The benefits that cannabis can provide to people with epilepsy have been well documented. Charlotte Figi became the poster child for this as Colorado began selling legal cannabis a few years ago. In her case, a high CBD strain named Charlotte’s Web helped reduce her seizures from over 300 a week to just a few a month. Charlotte helped to open hearts and minds to the fact that medical marijuana is a real thing and not just people looking for a way to get high legally as some deniers want to claim.
A recently published article in the New England Journal of Medicine explored the potential for CBD combined with current medicine therapies to help patients with Lennox–Gastaut syndrome, a severe form of epilepsy characterized in part by frequent drop seizures. The outcome was promising.
Epilepsy is one of the most common neurological disorders in the US. Nearly 3 million Americans have been diagnosed with the condition. 1 in 26 people will develop the condition in his/her lifetime. It is associated with abnormal electrical activity in the brain. This means some type of sensory disturbance, loss of consciousness or seizures. Atonic or “drop seizures” are just like they sound and are characterized by a loss of muscle control. The person can suddenly fall, resulting in injury as the person strikes objects in the immediate surrounding or by contact with the ground.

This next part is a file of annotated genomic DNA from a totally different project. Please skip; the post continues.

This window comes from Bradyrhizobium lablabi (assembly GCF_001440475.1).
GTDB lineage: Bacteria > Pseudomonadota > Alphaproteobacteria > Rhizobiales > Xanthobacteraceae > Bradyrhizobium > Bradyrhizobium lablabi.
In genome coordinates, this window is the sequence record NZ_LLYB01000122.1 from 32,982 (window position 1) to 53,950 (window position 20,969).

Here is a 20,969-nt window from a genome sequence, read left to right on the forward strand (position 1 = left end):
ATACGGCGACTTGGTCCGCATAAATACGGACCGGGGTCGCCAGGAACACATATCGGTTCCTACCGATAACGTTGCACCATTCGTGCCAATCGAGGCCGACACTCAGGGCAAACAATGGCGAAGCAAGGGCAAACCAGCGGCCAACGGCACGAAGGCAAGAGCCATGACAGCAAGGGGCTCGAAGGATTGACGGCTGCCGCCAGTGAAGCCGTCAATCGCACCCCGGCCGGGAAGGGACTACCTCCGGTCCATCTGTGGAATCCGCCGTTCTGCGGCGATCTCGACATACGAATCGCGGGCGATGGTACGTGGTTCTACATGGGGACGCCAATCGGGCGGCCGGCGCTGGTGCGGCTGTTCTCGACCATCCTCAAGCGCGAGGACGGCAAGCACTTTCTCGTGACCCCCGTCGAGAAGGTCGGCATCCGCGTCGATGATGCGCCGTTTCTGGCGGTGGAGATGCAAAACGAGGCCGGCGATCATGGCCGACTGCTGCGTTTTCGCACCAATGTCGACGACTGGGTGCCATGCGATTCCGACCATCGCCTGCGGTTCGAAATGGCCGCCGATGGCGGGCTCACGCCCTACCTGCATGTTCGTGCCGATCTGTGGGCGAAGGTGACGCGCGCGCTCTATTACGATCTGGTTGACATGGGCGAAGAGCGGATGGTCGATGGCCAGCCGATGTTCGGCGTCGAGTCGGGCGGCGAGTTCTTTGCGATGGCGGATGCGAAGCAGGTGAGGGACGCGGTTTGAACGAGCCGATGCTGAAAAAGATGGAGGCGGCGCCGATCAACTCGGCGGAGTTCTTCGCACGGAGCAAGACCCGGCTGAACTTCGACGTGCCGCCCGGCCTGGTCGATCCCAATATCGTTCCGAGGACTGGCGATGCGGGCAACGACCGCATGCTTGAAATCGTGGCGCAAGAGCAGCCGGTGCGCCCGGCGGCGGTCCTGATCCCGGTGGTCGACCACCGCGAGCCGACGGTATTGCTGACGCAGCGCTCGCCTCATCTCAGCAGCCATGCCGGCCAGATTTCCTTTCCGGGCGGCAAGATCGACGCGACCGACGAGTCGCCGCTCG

In addition to the fall being dangerous, having a history of experiencing drop seizures can prevent people from driving and fully participating in life as they would like. That is one reason why this recent research is not only important but could prove to be life-changing for some.
This study was a double-blind and placebo-controlled, the gold standard in scientific research. It explored the effect of CBD, cannabidiol, a non-intoxicating compound found naturally in the cannabis plant. 225 patients from 30 clinical centers were enrolled in the study. They ranged in age from 2-55 years old. One third received 10-milligram doses of CBD, one third received 20-milligram doses and one third was the control group, only receiving a placebo dose.
The patient groups who received 10 mg and 20 doses along with their current anti-seizure medication both experienced a reduction in the monthly occurrences of drop seizures. A few participants did experience side effects such as sleepiness, loss of appetite and diarrhea. For seven of them, the side effects were significant enough for them to feel the need to drop out of the study. Another side effect worth further study was the increase in some patients’ liver aminotransferase concentration, an enzyme used as a marker of a healthy or stressed liver.
This study was paid for by GW Pharmaceuticals, a leader in the field of cannabis research. The British company brought Sativex to the market and hope to be the first FDA approved maker of plant-derived CBD under the trade name Epidiolex. If approved, prescription CBD could be another tool used by physicians throughout the US to provide additional relief to patients suffering from seizures.
How would a prescription cannabis product affect the current state of affairs for medical marijuana nationwide? That has yet to be seen. Regardless, mainstream physicians nationwide may soon be discussing the possible beneficial effects of CBD with their patients. That much is good news.